Ailsa Chang is an award-winning journalist who covers criminal justice, terrorism and the courts for WNYC. She found her way into public radio after practicing law for five years, and can definitely say that walking the streets of New York City with a microphone is a lot more fun than being holed up in the office writing letters to opposing counsel.
Now that the Supreme Court has eliminated the cap on the total amount one individual can give to candidates in each election, many are wondering how the very rich will respond.
If they spread their money across a wider swath of lawmakers, would that improve their chances of passing the legislation they want?
Casino magnate Sheldon Adelson could be the first test case.
Expanding One's Reach Across Congress
Adelson is pushing a bill through Congress that would ban online gambling, and he has pledged he will spend "whatever it takes."
The Supreme Court has ruled that a donor can now give the maximum $5200 to as many candidates as he or she wants. Adelson could certainly afford to max out with every single member of Congress – if he wanted to.
As head of the Sands casino empire, Adelson has a personal fortune worth at least $38 billion. He's become possibly the most influential campaign donor in the country. After dumping $100 million into the 2012 election, he vows he'll throw even more into 2016.
But when it comes to pushing legislation, Wednesday's Supreme Court decision offers a new tool to the richest people lobbying on the Hill – a way to widen the reach of their power.
"It allows them to connect more closely to more members of Congress and other decision-makers in order to try to influence their votes on important legislation for those donors," says Bob Biersack at the non-partisan Center for Responsive Politics.
An email to Adelson's political team asking whether the billionaire now plans to expand the breadth of his donations on the Hill went unanswered by the time of publication.
Adelson and his political team say their beef with online gambling isn't about protecting his casinos from competition – it's a moral fight. It's about shielding children and the poor from gambling addiction and exploitation.
"Gambling is a vice and is something that should be done in a limited way, like alcohol, like many things. And it's something that should not be available to everyone all the time," said Andy Abboud, Adelson's top political advisor.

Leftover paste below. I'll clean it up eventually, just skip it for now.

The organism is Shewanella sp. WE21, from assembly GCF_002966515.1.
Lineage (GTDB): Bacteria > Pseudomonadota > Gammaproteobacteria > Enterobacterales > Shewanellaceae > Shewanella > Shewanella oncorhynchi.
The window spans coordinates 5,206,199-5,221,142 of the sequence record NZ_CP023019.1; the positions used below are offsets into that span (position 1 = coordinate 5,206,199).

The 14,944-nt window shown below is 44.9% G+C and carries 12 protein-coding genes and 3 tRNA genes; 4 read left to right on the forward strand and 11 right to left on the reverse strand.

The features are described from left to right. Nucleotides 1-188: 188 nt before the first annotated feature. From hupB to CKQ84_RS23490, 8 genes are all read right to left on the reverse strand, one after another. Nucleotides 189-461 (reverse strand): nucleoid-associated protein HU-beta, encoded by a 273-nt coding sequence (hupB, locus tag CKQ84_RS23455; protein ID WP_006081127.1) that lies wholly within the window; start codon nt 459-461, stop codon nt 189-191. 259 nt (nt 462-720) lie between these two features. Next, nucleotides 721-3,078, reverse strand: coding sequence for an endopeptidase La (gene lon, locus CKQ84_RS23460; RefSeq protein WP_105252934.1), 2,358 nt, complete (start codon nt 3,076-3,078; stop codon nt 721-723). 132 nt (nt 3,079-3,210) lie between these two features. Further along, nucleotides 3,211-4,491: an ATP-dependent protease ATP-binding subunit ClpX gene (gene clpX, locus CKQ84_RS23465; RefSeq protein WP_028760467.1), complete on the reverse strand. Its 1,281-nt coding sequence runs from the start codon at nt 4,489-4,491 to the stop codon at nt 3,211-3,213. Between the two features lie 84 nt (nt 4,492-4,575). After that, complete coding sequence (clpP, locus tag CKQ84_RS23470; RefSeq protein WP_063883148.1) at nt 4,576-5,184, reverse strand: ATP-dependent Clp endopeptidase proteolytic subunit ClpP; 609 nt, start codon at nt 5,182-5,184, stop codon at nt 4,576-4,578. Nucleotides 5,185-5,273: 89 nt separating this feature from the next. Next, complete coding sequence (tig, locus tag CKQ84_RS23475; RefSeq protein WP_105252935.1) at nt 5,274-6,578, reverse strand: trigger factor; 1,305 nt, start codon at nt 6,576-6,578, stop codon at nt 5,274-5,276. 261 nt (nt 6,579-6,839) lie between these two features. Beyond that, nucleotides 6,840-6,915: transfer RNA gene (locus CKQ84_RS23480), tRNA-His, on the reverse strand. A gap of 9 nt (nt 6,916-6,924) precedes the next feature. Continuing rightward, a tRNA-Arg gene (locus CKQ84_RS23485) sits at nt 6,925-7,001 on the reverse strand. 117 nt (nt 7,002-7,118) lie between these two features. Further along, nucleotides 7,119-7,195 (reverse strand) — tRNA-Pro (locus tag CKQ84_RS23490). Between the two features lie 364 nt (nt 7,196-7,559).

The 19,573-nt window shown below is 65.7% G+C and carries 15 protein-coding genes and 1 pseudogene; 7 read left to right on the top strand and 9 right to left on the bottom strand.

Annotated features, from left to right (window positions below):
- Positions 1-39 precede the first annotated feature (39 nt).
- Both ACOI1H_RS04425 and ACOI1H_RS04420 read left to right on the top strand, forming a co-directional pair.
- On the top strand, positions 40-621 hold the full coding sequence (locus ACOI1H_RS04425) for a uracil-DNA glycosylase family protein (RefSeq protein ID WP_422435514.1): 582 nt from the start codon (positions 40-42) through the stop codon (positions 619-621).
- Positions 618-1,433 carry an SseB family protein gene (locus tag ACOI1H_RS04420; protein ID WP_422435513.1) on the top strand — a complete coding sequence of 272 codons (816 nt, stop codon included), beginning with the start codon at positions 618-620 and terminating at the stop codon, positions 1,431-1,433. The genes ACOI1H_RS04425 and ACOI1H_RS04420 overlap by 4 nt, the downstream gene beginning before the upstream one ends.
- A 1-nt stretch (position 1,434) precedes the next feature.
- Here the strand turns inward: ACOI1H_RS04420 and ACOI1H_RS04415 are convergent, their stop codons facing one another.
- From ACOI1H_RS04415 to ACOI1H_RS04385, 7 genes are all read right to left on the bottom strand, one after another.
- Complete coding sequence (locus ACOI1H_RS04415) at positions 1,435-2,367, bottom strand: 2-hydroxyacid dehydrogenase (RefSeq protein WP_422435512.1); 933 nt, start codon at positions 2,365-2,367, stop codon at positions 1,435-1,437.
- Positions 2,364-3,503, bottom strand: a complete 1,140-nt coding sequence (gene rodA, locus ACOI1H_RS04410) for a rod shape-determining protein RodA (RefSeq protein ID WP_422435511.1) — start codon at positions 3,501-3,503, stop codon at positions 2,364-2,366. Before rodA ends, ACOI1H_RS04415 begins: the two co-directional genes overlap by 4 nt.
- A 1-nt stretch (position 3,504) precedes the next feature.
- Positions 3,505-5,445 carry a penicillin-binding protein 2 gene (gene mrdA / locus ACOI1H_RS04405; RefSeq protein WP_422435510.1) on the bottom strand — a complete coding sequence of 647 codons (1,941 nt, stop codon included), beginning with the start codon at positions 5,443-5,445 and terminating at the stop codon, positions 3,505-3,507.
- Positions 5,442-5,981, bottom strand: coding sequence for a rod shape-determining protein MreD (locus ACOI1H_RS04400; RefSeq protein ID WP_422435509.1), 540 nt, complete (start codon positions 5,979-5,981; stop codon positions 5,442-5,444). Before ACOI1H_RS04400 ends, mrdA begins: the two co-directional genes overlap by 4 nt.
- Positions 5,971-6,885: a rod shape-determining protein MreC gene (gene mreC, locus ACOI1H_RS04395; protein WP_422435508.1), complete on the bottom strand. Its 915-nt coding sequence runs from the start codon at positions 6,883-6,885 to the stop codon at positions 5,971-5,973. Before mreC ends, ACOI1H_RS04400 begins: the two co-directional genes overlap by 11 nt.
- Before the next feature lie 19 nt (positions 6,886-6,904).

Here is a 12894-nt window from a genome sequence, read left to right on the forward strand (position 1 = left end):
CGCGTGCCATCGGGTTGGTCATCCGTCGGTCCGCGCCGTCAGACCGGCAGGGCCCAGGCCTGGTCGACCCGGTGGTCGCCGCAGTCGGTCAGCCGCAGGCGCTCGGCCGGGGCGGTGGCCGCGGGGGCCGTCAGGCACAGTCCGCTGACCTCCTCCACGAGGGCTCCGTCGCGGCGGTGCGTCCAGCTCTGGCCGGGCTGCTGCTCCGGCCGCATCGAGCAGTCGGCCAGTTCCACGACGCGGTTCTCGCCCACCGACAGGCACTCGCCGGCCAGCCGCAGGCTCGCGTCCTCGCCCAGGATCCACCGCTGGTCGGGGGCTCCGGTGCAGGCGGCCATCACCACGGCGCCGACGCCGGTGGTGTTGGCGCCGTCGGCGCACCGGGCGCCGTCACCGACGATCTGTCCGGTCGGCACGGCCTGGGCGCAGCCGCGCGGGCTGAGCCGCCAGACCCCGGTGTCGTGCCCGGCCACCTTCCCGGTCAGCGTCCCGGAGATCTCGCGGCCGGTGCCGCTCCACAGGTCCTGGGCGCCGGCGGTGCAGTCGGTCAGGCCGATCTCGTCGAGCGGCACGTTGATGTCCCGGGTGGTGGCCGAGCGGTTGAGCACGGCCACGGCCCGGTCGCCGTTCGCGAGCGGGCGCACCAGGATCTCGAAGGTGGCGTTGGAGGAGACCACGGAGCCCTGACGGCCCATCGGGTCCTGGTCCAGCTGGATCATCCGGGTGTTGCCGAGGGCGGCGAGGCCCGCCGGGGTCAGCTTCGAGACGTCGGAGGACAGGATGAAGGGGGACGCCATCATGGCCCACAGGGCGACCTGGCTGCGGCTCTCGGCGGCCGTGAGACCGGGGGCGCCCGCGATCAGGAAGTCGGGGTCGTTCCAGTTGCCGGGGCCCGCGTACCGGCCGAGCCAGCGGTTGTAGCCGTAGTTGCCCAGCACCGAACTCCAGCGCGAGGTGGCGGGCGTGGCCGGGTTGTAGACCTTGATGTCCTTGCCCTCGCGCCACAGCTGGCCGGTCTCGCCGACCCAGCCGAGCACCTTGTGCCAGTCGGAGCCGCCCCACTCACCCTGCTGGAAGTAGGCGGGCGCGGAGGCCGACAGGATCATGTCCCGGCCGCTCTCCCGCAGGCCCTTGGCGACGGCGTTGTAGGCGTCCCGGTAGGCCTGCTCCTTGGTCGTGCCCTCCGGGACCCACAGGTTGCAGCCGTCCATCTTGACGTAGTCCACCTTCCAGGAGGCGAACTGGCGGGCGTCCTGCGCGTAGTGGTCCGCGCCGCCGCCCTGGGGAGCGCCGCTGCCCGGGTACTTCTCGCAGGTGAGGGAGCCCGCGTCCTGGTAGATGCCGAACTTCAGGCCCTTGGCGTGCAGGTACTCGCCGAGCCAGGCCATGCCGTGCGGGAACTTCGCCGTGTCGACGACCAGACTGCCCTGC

The Money's Already Flowing
Congress has already kicked into gear against online gambling, and the senator leading the charge has received tens of thousands of dollars this election cycle from Adelson and his family – Republican Lindsey Graham of South Carolina.
"Well, I don't know how much money he gave me, but I'm doing this bill because it makes sense to me to regulate chaos," says Graham.
Last week, Graham introduced a bill Adelson's lobbyists helped write. The senator's never been a visible critic of online gambling before, but Graham says fighting it now is a win-win situation. It will make his good friend happy, and it will make social conservatives back home happy.
"Sheldon and the Baptists are one with this. The Baptists in South Carolina and Sheldon have become one person on this idea," says Graham. "You know, I'm sure the people in Vegas have different financial interests, but from my point of view, this is really easy politics for me back in South Carolina."
Adelson's political advisor Abboud says the senator's allegiance has nothing to do with the big checks he's gotten from the billionaire.
"To try and think that there's any link between a campaign contribution and legislation is a false notion," says Abboud. "There's no connection between financial support for Lindsey Graham and the bill sponsorship."
Still, Adelson and his team have made it clear — they will spare no expense in this fight. Last year, Adelson spent $320,000 lobbying, according to the Center for Responsive Politics. That's just a speck of dust for the casino magnate, and his opponents know it.
"We don't have $38 billion," said Jan Jones Blackhurst, the head of government relations at Caesars Entertainment. She says online gambling could actually attract new players and boost business. That's one of the reasons Caesars helped launch a counter-offensive to kill the bill. But even a big player like Caesars is feeling a bit intimidated.
"Certainly, you don't like to be going up against Goliath when you're David," says Blackhurst.
And under the Supreme Court's new ruling, Goliath could become even bigger and scarier than before.